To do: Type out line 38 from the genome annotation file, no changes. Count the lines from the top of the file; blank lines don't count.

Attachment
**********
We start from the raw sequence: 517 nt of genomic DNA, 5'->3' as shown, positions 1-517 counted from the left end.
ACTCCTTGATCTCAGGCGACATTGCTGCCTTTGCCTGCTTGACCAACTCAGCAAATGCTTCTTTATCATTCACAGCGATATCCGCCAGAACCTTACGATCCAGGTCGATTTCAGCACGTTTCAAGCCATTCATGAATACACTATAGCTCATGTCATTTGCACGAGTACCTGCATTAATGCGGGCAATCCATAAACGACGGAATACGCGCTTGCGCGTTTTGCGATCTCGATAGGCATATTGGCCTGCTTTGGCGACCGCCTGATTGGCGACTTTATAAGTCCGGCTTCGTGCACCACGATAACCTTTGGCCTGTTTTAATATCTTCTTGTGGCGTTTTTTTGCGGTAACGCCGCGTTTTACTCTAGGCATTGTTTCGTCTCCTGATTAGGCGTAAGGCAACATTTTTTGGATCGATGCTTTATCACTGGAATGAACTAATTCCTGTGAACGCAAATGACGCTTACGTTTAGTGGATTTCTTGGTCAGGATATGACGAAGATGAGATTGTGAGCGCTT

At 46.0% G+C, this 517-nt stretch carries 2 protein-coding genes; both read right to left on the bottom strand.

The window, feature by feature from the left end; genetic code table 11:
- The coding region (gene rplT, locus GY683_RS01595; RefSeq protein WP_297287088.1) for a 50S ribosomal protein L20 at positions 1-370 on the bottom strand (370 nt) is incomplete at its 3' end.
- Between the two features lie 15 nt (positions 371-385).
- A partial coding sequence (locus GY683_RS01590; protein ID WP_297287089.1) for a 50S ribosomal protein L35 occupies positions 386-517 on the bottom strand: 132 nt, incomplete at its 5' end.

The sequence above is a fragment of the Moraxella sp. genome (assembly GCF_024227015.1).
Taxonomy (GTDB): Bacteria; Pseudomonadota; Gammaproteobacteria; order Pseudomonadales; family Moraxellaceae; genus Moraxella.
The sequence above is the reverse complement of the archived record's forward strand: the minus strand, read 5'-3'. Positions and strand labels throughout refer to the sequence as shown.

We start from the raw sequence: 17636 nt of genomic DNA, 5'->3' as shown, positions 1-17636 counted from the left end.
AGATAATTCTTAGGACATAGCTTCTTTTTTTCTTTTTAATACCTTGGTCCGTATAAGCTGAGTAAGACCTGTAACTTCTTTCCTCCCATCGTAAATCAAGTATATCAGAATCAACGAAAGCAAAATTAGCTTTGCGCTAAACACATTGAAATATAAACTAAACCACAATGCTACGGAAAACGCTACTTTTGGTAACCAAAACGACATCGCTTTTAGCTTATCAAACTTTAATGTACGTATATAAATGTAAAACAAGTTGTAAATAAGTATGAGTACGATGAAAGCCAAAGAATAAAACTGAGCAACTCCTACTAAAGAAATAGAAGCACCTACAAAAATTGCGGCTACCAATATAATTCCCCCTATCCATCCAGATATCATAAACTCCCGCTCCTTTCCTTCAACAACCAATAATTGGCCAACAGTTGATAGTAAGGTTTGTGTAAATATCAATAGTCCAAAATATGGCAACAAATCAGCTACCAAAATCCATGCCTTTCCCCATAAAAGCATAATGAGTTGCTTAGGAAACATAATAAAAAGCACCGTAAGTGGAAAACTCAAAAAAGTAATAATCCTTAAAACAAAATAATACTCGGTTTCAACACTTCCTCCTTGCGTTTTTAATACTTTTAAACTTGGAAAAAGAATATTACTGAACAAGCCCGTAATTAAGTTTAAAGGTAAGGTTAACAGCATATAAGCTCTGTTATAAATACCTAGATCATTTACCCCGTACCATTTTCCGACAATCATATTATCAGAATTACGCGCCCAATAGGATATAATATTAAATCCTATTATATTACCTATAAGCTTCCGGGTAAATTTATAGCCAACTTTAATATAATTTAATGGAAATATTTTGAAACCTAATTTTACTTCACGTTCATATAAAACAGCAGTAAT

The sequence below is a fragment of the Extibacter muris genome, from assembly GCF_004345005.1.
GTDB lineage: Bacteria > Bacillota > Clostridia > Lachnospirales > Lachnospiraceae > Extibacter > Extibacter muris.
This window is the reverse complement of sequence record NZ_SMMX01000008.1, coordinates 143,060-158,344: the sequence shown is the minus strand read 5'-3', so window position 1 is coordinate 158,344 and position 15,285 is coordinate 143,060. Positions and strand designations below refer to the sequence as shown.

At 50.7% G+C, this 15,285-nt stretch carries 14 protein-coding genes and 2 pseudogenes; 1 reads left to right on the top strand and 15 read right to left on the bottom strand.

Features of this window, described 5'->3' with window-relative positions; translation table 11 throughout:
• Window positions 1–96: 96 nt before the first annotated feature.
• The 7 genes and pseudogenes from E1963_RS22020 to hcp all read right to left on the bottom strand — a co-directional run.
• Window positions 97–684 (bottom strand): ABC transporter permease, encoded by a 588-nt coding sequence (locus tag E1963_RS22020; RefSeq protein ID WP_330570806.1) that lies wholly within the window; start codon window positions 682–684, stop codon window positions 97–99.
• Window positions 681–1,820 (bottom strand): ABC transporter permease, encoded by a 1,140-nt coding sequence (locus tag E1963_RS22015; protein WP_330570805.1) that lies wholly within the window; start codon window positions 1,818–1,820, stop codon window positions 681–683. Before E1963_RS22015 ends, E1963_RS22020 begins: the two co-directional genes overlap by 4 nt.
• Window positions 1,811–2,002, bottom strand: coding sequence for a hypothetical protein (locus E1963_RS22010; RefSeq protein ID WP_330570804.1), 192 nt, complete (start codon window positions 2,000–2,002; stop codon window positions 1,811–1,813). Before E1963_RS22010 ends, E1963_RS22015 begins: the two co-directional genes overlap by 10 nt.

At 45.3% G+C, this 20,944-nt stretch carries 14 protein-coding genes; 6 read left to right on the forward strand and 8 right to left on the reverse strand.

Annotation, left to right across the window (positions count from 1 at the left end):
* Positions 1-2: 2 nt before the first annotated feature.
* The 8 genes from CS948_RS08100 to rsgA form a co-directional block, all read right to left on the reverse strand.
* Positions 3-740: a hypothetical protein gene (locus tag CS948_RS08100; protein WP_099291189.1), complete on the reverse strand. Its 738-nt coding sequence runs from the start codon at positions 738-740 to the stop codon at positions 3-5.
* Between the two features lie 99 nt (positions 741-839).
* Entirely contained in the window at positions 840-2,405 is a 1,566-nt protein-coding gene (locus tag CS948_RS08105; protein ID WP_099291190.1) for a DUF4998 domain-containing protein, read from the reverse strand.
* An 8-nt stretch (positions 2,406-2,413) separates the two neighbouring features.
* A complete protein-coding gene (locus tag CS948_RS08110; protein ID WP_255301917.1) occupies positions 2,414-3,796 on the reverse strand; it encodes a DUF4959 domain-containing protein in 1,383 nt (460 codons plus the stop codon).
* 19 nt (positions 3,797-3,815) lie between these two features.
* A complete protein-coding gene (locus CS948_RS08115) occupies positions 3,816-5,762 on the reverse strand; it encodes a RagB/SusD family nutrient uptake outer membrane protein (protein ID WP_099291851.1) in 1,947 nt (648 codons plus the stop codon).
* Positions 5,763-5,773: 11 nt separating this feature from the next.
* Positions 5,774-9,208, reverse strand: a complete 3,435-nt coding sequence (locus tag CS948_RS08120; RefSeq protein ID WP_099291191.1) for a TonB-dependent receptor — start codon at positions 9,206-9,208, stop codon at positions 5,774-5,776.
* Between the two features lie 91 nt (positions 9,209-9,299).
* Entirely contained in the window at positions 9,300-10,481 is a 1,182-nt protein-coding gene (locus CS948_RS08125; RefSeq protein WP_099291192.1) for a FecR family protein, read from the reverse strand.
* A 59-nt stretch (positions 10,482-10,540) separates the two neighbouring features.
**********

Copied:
* A 59-nt stretch (positions 10,482-10,540) separates the two neighbouring features.